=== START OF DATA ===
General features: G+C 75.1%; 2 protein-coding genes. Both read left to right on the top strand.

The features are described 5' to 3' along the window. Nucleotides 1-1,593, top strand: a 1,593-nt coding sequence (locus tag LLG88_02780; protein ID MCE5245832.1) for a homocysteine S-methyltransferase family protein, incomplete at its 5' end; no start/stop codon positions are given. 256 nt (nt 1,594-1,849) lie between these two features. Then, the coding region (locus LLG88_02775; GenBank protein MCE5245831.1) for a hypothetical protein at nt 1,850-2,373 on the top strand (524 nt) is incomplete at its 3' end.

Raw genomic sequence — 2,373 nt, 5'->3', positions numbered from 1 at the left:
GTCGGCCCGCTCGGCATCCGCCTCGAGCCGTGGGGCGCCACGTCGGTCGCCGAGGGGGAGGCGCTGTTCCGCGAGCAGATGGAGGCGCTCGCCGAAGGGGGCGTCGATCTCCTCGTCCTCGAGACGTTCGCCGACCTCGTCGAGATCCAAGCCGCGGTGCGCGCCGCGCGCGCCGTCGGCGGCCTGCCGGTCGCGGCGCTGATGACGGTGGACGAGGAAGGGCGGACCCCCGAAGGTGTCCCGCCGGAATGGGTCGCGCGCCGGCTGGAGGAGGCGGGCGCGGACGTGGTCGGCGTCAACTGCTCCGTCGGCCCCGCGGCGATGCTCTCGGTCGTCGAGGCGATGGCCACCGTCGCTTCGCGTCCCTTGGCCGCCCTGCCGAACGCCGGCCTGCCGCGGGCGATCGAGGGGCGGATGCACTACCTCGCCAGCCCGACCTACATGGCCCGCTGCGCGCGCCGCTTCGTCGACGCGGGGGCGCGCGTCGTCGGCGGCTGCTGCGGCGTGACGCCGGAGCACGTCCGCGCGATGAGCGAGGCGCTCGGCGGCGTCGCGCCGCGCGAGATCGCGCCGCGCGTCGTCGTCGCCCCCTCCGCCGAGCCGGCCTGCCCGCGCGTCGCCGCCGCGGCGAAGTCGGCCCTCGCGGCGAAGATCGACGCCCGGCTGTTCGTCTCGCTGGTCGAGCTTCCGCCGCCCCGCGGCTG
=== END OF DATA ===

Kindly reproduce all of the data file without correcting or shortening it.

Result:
General features: G+C 75.1%; 2 protein-coding genes. Both read left to right on the top strand.

The features are described 5' to 3' along the window. Nucleotides 1-1,593, top strand: a 1,593-nt coding sequence (locus tag LLG88_02780; protein ID MCE5245832.1) for a homocysteine S-methyltransferase family protein, incomplete at its 5' end; no start/stop codon positions are given. 256 nt (nt 1,594-1,849) lie between these two features. Then, the coding region (locus LLG88_02775; GenBank protein MCE5245831.1) for a hypothetical protein at nt 1,850-2,373 on the top strand (524 nt) is incomplete at its 3' end.

Raw genomic sequence — 2,373 nt, 5'->3', positions numbered from 1 at the left:
GTCGGCCCGCTCGGCATCCGCCTCGAGCCGTGGGGCGCCACGTCGGTCGCCGAGGGGGAGGCGCTGTTCCGCGAGCAGATGGAGGCGCTCGCCGAAGGGGGCGTCGATCTCCTCGTCCTCGAGACGTTCGCCGACCTCGTCGAGATCCAAGCCGCGGTGCGCGCCGCGCGCGCCGTCGGCGGCCTGCCGGTCGCGGCGCTGATGACGGTGGACGAGGAAGGGCGGACCCCCGAAGGTGTCCCGCCGGAATGGGTCGCGCGCCGGCTGGAGGAGGCGGGCGCGGACGTGGTCGGCGTCAACTGCTCCGTCGGCCCCGCGGCGATGCTCTCGGTCGTCGAGGCGATGGCCACCGTCGCTTCGCGTCCCTTGGCCGCCCTGCCGAACGCCGGCCTGCCGCGGGCGATCGAGGGGCGGATGCACTACCTCGCCAGCCCGACCTACATGGCCCGCTGCGCGCGCCGCTTCGTCGACGCGGGGGCGCGCGTCGTCGGCGGCTGCTGCGGCGTGACGCCGGAGCACGTCCGCGCGATGAGCGAGGCGCTCGGCGGCGTCGCGCCGCGCGAGATCGCGCCGCGCGTCGTCGTCGCCCCCTCCGCCGAGCCGGCCTGCCCGCGCGTCGCCGCCGCGGCGAAGTCGGCCCTCGCGGCGAAGATCGACGCCCGGCTGTTCGTCTCGCTGGTCGAGCTTCCGCCGCCCCGCGGCTG